The East Ridge City Council on Thursday night voted 4-1 to send a letter of intent to the Army Corps of Engineers asking that the Corps proceed with a study of the city's flooding problems.
Vice Mayor Jim Bethune voted no, while noting there were two previous studies and the city did not go forward either time because it did not have the money for its share of the fix.
Thomas Herbert of the Army Corps of Engineers project planning branch in Nashville said the maximum amount of any project to come out of the study would be in the range of $10 million. He noted that a $33 million figure in 1999 was for the construction of a levee.
He said that would not be one of the current options, but the fix would be such items as improving stream flow and improving water storage capacity.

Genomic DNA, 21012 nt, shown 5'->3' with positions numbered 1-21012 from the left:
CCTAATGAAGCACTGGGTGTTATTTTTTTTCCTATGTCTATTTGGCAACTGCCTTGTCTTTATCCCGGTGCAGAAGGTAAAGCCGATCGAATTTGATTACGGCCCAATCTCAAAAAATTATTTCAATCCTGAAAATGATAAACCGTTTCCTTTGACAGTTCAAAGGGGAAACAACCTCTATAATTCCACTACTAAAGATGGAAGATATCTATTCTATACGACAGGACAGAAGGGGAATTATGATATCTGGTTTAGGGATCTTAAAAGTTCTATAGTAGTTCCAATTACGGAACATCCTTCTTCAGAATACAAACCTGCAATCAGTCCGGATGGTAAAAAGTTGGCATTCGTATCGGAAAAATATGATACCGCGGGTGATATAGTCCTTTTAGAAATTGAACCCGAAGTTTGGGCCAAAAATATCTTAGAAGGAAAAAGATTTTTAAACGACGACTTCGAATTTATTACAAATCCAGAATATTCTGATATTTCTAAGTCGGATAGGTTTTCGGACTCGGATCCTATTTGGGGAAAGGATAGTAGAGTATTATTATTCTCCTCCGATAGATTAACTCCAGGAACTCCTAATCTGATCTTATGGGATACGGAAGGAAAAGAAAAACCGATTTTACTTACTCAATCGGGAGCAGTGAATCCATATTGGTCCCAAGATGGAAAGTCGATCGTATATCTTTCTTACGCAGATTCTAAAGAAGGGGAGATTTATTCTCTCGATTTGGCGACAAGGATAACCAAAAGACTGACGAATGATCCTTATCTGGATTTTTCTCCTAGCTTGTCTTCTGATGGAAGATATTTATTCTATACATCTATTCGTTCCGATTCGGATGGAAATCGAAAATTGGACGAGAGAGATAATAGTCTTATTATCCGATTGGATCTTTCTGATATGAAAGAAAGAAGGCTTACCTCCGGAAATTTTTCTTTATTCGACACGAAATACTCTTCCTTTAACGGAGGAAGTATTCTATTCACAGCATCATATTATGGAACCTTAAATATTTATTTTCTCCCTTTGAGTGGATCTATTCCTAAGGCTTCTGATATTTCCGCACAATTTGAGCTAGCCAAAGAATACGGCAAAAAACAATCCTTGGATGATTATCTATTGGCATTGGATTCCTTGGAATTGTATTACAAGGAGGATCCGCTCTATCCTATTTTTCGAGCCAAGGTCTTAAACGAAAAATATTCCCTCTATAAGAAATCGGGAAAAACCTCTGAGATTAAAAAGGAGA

The estimated study cost would be between $600,000 and $900,000, he said. A portion would be federally funded and there would need to be a local match.
Councilman Larry Sewell said he wanted to proceed with the study. He said, "A lot of people out here are tired of getting flooded."
Councilman Denny Manning said he is included, noting that in the 2009 flood his house had four feet of water inside. There was eight feet of water in his garage.
Councilman Marc Gravitt said dredging the creeks would bring much relief, but Councilman Manning said that would never be allowed "because it would kill the fish and the snail darters."
Mr. Herbert said 80 percent of the water affecting the city's flooding problems originates outside the city limits, including in sections of Georgia.
He said there was a possibility of two Georgia counties participating in the flood study.
Mayor Brent Lambert said in the 2009 flood that East Ridge did not get that much rain, but there were downpours in North Georgia that caused the city to be swamped.
Mr. Herbert said about 450 East Ridge households are in the 100-year flood plain.